‘Look, I don’t know who you lot think Harold Saxon is,' she said, 'but, trust me, you don’t want to find out. He will kill all of you without a second thought. Please, whatever you’re doing, just stop.’
But she was once again ignored.
‘Miss Trefusis, the catalyst,’ said the leader of the group and Miss Trefusis moved towards Rose, her expressionless face revealing no indication of her intent.
Rose tried to get to her feet but she wasn’t quick enough. Miss Trefusis grabbed the back of her head with one hand and used the other to wipe a tissue across Rose’s lips.
‘What was all that about?’ asked Rose as Miss Trefusis walked back into the centre of the room.
‘You were Saxon's wife. You bore his imprint. That's all we needed. The final biometrical signature.’
‘Please, you don’t know what you’re doing,’ Rose begged but it was no use. Miss Trefusis dropped the tissue into the bowl and a flash of light erupted from it. The blond woman backed up a couple of steps, obviously not expecting such a violent reaction. Soon the beam of light that was coming from the bowl turned into a swirling vortex.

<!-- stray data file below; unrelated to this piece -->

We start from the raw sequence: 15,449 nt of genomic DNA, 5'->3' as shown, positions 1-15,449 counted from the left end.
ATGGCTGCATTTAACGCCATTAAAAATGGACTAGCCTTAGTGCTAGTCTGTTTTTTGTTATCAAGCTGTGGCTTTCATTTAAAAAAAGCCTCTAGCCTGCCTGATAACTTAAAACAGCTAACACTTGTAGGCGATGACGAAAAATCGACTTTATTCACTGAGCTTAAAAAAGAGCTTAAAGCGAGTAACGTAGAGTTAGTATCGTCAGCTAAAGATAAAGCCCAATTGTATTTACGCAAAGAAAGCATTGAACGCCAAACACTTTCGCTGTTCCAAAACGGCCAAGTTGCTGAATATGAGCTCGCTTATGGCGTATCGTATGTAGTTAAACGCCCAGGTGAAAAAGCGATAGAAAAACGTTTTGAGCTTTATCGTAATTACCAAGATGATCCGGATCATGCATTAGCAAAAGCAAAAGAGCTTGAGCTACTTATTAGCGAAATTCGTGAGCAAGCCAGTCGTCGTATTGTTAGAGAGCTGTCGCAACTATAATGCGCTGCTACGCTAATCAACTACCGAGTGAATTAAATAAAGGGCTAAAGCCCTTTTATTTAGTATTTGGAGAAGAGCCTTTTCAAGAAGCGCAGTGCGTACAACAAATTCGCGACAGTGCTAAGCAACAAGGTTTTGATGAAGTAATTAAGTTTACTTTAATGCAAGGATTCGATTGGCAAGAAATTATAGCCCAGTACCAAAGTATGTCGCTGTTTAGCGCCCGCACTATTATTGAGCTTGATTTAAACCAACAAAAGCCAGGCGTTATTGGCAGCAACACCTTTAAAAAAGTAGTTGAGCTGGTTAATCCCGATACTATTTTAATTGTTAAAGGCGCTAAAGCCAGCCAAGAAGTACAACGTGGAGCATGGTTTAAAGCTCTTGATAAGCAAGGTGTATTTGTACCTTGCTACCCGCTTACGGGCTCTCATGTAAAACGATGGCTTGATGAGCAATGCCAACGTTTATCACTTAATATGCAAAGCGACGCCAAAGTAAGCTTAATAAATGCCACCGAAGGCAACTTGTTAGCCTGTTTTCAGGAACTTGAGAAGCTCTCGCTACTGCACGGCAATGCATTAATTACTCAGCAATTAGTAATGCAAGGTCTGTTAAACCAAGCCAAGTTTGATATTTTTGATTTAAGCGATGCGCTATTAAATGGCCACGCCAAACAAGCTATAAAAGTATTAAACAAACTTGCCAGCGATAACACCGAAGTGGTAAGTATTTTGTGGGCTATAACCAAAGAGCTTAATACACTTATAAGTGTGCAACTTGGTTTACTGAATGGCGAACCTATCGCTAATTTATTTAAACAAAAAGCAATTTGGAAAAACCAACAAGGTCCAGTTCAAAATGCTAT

‘Please, stop this,’ Rose tried again. Maybe it wasn’t too late. ‘If the Master comes back, he will kill all of you.’
But the woman’s shock at the burst of light had faded and she now looked more resolute than ever.
‘We give ourselves that Saxon might live,’ she said. Her words were more than just a promise made in retaliation of Rose’s plea; they were an offering.
Rose watched in horror as a light appeared in the centre of each of the bodies around the room and flowed into the vortex in the middle. It was like it was sucking their very life force from them.
‘Don’t do this,’ begged Rose. ‘He’s lied to you. Saxon isn’t even his real name!’
‘And this was written also,’ shouted the woman as she and the others lowered themselves to their knees, arms stretched out wide, ‘for his name is the Master!’
At the woman’s declaration, a figure formed in the centre of the vortex – a figure that Rose had hoped never to see again. Rose scrambled to her feet and stared in shock at the half naked form of the Master.